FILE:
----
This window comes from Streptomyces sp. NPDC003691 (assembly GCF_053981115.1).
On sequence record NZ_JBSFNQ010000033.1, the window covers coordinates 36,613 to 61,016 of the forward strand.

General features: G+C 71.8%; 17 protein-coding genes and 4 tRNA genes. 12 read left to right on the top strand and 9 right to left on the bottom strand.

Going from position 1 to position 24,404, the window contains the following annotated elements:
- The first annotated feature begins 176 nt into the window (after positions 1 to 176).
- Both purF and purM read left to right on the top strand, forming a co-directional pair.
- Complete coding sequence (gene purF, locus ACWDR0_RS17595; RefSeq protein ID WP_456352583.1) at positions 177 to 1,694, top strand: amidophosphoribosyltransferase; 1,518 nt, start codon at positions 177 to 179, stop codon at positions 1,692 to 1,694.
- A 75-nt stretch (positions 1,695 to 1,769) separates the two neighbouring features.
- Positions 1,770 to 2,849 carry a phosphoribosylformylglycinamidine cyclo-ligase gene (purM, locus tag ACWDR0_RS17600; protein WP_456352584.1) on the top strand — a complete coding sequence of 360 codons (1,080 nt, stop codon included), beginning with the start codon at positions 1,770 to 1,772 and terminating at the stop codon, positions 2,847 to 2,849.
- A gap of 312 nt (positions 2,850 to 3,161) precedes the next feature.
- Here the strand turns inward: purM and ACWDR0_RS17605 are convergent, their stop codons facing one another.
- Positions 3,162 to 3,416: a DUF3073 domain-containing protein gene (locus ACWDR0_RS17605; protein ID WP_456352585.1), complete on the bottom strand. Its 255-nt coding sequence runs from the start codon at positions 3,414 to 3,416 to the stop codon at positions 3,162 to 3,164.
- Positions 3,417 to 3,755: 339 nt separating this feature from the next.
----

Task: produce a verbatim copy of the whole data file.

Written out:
This window comes from Streptomyces sp. NPDC003691 (assembly GCF_053981115.1).
On sequence record NZ_JBSFNQ010000033.1, the window covers coordinates 36,613 to 61,016 of the forward strand.

General features: G+C 71.8%; 17 protein-coding genes and 4 tRNA genes. 12 read left to right on the top strand and 9 right to left on the bottom strand.

Going from position 1 to position 24,404, the window contains the following annotated elements:
- The first annotated feature begins 176 nt into the window (after positions 1 to 176).
- Both purF and purM read left to right on the top strand, forming a co-directional pair.
- Complete coding sequence (gene purF, locus ACWDR0_RS17595; RefSeq protein ID WP_456352583.1) at positions 177 to 1,694, top strand: amidophosphoribosyltransferase; 1,518 nt, start codon at positions 177 to 179, stop codon at positions 1,692 to 1,694.
- A 75-nt stretch (positions 1,695 to 1,769) separates the two neighbouring features.
- Positions 1,770 to 2,849 carry a phosphoribosylformylglycinamidine cyclo-ligase gene (purM, locus tag ACWDR0_RS17600; protein WP_456352584.1) on the top strand — a complete coding sequence of 360 codons (1,080 nt, stop codon included), beginning with the start codon at positions 1,770 to 1,772 and terminating at the stop codon, positions 2,847 to 2,849.
- A gap of 312 nt (positions 2,850 to 3,161) precedes the next feature.
- Here the strand turns inward: purM and ACWDR0_RS17605 are convergent, their stop codons facing one another.
- Positions 3,162 to 3,416: a DUF3073 domain-containing protein gene (locus ACWDR0_RS17605; protein ID WP_456352585.1), complete on the bottom strand. Its 255-nt coding sequence runs from the start codon at positions 3,414 to 3,416 to the stop codon at positions 3,162 to 3,164.
- Positions 3,417 to 3,755: 339 nt separating this feature from the next.